Complaint under section 8(1)(a) of the Broadcasting Act 1989
Item on Close Up looking at the nudist lifestyle – reporter visited a nudist camp – allegedly in breach of standards relating to good taste and decency and children’s interests
Standard 1 (good taste and decency) – contextual factors – not upheld
Standard 9 (children’s interests) – item not harmful to children – contextual factors – not upheld
This headnote does not form part of the decision.
 An item broadcast on Close Up on TV One at 7pm on 1 February 2005 used the occasion of the “nude Olympics” to look into the nudist lifestyle.
 Kristian Harang complained to Television New Zealand Ltd, the broadcaster, that the item:
Breached standards of good taste and decency in showing naked people during family viewing time;
Provided a bad example to teenage and child viewers who might think such behaviour was normal.
 TVNZ assessed Mr Harang’s complaint under Standards 1 and 9 of the Free-to-Air Television Code of Broadcasting Practice, which provide:
 In the preparation and presentation of programmes, broadcasters are responsible for maintaining standards which are consistent with the observance of good taste and decency.
1a Broadcasters must take into consideration current norms of decency and taste in language and behaviour bearing in mind the context in which any language or behaviour occurs. Examples of context are the time of the broadcast, the type of programme, the target audience, the use of warnings and the programme’s classification. The examples are not exhaustive.
1b Broadcasters should consider – and if appropriate require – the use of on-air visual and verbal warnings when programmes contain violent material, material of a sexual nature, coarse language or other content likely to disturb children or offend a significant number of adult viewers. Warnings should be specific in nature, while avoiding detail which may itself distress or offend viewers.
Standard 9 Children’s Interests
During children’s normally accepted viewing times, broadcasters are required, in the preparation and presentation of programmes, to consider the interests of child viewers.
 In its response to the complainant, TVNZ noted that the programme’s host had twice warned viewers of the upcoming content, prior to the item being screened.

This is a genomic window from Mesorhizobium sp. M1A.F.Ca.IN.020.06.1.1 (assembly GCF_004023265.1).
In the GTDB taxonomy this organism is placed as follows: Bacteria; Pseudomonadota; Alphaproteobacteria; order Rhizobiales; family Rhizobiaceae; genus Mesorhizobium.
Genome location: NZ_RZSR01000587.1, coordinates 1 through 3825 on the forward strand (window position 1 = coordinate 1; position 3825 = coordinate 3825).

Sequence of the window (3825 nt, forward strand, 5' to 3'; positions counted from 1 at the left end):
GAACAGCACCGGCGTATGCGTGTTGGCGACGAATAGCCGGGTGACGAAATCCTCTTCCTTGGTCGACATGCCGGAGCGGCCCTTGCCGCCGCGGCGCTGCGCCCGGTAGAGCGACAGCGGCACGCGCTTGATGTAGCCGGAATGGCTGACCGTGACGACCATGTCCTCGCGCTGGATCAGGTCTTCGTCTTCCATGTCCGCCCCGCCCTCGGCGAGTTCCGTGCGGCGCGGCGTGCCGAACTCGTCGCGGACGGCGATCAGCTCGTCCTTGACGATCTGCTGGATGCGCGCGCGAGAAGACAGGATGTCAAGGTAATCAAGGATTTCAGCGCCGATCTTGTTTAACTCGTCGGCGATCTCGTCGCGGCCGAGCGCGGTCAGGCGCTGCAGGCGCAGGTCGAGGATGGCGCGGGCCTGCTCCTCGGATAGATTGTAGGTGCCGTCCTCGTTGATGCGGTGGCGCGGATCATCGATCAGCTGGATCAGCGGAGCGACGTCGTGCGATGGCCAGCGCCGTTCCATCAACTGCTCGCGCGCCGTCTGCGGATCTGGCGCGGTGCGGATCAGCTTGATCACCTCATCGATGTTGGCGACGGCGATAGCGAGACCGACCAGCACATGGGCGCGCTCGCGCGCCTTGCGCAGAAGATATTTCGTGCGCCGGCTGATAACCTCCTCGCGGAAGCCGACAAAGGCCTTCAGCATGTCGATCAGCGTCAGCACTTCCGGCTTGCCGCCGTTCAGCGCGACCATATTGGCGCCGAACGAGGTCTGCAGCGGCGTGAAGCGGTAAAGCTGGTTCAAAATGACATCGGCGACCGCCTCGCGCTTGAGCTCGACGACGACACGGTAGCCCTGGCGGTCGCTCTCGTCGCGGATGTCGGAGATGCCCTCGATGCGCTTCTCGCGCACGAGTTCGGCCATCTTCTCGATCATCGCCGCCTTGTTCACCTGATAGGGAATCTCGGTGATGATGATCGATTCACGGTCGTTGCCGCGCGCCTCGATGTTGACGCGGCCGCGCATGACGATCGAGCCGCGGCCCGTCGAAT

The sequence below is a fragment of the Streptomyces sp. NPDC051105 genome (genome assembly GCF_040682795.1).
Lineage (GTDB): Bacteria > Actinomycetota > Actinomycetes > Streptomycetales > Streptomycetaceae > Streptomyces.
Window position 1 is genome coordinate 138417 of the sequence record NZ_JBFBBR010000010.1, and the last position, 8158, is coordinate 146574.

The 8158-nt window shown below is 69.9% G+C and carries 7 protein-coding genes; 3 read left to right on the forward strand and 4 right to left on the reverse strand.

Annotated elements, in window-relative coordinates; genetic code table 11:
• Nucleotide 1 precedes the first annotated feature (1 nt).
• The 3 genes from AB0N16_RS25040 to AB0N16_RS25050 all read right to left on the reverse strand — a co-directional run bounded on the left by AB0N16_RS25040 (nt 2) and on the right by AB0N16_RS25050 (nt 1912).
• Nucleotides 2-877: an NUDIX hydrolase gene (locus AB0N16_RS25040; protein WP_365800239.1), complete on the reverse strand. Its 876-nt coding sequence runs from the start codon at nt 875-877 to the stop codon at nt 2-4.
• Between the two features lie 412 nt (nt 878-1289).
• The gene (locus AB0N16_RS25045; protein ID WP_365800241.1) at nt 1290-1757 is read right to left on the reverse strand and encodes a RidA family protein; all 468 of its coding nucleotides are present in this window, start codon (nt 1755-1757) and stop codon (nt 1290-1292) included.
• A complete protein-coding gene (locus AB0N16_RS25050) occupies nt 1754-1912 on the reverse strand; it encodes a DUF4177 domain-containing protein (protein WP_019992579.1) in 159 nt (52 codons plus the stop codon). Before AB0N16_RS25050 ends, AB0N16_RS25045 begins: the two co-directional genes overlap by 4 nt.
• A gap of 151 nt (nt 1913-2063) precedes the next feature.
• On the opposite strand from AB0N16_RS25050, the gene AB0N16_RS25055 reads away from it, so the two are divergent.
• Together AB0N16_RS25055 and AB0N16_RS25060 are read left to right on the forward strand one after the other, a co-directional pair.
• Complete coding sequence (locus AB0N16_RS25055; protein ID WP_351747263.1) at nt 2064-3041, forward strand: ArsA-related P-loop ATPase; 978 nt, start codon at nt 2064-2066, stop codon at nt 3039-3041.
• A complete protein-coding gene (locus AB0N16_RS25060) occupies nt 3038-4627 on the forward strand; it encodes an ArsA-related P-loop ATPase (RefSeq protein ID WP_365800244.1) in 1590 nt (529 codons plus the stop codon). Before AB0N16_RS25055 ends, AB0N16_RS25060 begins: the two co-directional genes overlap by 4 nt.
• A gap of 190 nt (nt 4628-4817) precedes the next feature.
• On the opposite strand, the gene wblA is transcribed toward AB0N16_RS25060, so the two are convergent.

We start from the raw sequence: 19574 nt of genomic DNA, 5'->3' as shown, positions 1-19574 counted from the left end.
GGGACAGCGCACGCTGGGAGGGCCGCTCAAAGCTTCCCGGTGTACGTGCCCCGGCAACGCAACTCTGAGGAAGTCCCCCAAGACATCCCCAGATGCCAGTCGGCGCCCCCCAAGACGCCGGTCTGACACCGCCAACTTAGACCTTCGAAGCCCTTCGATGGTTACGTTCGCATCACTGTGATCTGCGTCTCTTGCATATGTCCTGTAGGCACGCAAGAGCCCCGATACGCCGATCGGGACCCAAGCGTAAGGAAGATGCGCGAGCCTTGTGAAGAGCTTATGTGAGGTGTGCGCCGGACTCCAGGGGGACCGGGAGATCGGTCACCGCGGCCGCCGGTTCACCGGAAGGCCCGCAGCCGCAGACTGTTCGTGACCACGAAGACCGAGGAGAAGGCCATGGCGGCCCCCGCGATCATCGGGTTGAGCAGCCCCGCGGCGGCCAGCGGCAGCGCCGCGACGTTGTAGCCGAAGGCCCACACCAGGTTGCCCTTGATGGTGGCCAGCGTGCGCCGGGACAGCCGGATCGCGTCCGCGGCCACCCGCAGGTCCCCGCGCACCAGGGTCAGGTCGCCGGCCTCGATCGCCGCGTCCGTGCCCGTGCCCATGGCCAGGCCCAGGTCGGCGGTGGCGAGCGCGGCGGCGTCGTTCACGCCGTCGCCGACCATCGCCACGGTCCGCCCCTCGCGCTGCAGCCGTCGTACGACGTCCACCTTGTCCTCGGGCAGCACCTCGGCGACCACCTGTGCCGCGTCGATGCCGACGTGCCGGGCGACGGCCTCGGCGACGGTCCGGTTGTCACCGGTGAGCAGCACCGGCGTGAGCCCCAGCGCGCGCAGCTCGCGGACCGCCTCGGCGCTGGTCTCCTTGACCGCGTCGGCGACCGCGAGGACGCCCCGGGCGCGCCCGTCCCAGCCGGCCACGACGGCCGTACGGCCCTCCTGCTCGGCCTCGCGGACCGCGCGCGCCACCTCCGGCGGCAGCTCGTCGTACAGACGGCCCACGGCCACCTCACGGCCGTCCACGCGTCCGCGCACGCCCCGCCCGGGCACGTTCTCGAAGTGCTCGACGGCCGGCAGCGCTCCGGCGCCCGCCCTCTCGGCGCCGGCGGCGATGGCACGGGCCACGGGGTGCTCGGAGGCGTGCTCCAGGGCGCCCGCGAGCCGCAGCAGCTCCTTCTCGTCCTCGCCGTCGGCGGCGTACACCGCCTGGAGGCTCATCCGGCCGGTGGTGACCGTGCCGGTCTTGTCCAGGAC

It also noted that, as a news and current affairs programme, Close Up was unclassified. TVNZ felt that such programmes had an obligation to reflect all facets of New Zealand life, and saw no good reason why nudists should not, on occasion, have their lifestyle reflected.
 As the item was discreetly shot, used electronic masking in some circumstances and was preceded by two warnings, TVNZ did not uphold a breach of Standard 1 (good taste and decency).
 Furthermore, TVNZ did not consider the item posed any threat to child viewers, and accordingly did not uphold the complaint in respect of Standard 9 (children’s interests).
 Dissatisfied with the broadcaster’s response, Mr Harang referred his complaint to the Authority under s.8(1)(a) of the Broadcasting Act 1989. He reiterated the points raised in his complaint to the broadcaster, and submitted that the exhibitionism of nudity during family viewing time was outside of current norms of decency.
 Mr Harang also submitted that Standard 9 (children’s interests) was breached as, even if warnings were given, such warnings could not prevent young people from viewing the item.
 TVNZ added nothing further to its original reply to the complainant, but noted that the Authority had dealt with a similar complaint in Decision No. 2000-039, which it suggested could be relevant to the present matter.
 The members of the Authority have viewed a tape of the broadcast complained about and have read the correspondence listed in the Appendix. The Authority determines the complaint without a formal hearing.
 When the Authority considers a complaint which alleges a breach of good taste and decency, it is required to take into consideration the context of the broadcast. On this occasion, relevant contextual factors include:
 Taking into account all the relevant contextual factors, the Authority is of the view that Standard 1 was not breached on this occasion.
 Turning to Standard 9 (children’s interests), the Authority notes again the contextual factors listed above. Further, the Authority considers that there is nothing inherently harmful to children in seeing non-sexual nudity in a news and current affairs programme.
 The Authority has previously considered complaints about items covering nudism in New Zealand. In Decision No. 2000-039, referred to by TVNZ, it considered that “there was nothing objectionable … about the portrayal of nudism in the context of a news hour”, and that there was no breach of standards relating to good taste and decency or children’s interests. It sees no reason to depart from that approach in the present case.
For the above reasons the Authority declines to uphold the complaint
Signed for and on behalf of the Authority
11 May 2005
The following correspondence was received and considered by the Authority when it determined this complaint: